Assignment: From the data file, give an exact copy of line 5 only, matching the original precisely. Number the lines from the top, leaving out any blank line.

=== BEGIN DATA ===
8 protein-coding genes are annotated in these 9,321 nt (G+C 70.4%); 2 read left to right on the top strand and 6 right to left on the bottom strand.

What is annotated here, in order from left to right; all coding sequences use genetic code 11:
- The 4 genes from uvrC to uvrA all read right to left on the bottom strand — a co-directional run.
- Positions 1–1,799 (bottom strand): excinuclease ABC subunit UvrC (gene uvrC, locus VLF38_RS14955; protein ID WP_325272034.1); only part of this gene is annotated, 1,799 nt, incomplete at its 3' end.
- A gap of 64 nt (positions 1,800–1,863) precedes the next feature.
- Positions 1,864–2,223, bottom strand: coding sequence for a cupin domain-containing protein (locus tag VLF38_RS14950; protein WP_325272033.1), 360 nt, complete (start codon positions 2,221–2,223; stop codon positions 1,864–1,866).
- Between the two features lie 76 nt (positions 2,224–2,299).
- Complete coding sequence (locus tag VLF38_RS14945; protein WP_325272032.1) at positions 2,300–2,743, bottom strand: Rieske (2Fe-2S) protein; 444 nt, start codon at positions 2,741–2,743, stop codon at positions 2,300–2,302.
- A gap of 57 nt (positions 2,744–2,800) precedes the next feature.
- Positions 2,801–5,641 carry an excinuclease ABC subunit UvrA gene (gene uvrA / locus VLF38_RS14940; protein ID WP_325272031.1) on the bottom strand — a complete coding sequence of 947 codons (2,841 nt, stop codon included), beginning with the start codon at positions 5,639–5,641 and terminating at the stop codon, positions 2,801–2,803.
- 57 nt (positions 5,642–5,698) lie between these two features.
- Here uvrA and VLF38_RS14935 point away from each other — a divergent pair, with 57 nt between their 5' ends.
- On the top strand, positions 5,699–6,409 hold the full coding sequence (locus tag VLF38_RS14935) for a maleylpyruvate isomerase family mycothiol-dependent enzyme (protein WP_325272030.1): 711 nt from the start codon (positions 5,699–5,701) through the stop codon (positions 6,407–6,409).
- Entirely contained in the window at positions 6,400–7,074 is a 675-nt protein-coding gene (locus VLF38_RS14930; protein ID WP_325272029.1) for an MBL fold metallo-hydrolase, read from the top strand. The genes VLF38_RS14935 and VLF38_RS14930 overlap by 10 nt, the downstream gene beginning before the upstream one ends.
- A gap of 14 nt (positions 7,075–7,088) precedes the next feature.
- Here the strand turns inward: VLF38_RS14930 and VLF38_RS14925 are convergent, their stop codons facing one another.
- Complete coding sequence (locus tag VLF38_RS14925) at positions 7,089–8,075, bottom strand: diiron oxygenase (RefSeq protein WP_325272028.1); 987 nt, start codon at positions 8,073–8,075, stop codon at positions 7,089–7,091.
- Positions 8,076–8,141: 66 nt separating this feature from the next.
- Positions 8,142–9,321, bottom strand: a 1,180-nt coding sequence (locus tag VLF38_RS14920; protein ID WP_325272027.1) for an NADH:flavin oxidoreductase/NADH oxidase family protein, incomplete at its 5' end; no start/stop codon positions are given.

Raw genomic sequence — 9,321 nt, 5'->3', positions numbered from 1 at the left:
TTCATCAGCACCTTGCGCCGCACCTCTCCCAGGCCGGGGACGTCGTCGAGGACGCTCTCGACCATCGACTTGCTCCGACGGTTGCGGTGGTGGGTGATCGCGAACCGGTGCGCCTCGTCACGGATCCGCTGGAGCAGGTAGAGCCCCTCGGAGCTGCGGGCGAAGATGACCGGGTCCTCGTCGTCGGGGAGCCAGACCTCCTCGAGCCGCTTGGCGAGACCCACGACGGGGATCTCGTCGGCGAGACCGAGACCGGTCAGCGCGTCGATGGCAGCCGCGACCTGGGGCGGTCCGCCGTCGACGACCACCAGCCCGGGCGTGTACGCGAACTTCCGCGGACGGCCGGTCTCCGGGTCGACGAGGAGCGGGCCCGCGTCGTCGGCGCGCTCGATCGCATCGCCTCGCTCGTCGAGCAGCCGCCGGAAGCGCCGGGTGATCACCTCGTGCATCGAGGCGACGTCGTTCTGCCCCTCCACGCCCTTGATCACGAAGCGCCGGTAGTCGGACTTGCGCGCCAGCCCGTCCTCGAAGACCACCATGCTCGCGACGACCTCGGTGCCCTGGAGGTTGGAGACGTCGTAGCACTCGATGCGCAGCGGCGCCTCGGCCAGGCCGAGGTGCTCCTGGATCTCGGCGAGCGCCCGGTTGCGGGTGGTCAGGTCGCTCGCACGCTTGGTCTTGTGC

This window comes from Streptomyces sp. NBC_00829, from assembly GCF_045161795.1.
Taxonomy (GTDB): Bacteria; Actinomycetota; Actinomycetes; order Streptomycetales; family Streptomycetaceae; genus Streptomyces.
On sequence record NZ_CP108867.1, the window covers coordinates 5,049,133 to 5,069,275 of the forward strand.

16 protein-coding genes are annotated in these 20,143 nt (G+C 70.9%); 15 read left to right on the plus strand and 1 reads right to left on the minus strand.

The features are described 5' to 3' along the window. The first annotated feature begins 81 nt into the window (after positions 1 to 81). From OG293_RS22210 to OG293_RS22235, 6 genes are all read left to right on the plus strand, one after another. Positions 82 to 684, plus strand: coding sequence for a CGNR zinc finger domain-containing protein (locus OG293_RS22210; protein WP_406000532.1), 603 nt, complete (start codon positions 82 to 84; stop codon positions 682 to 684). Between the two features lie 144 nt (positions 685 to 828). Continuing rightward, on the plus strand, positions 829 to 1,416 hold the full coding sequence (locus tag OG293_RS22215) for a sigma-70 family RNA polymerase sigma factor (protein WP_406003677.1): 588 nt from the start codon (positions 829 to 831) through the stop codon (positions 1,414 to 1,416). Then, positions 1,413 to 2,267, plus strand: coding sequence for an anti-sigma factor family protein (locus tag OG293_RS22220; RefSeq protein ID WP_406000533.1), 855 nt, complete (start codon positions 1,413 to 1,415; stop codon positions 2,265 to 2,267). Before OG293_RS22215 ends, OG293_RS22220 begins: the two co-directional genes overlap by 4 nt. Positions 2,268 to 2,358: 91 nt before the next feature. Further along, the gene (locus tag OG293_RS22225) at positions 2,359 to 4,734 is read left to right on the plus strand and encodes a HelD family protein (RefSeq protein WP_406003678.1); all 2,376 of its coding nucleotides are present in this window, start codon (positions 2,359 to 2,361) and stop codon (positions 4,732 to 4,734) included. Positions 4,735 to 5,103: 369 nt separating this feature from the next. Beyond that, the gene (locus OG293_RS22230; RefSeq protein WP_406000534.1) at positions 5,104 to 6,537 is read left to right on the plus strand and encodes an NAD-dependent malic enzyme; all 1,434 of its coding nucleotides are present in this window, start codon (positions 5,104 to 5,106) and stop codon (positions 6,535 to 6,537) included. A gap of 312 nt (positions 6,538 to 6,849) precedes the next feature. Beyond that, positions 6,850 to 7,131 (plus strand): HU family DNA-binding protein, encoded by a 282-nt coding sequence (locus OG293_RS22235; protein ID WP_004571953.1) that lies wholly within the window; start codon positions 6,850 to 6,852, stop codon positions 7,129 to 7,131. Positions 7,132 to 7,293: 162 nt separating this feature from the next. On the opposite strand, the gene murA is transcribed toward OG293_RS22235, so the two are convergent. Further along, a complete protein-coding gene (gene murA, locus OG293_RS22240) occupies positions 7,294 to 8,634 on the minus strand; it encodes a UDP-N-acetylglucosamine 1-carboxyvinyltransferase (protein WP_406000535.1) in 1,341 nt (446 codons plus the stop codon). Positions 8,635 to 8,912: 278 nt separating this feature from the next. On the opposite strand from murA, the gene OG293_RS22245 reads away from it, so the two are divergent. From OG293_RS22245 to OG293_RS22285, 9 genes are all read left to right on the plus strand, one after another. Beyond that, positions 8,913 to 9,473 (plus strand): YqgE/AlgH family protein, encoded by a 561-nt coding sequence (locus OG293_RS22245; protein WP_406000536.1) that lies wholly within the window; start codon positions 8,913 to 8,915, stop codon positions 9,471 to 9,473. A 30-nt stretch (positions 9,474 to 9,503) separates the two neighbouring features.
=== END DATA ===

- A gap of 64 nt (positions 1,800–1,863) precedes the next feature.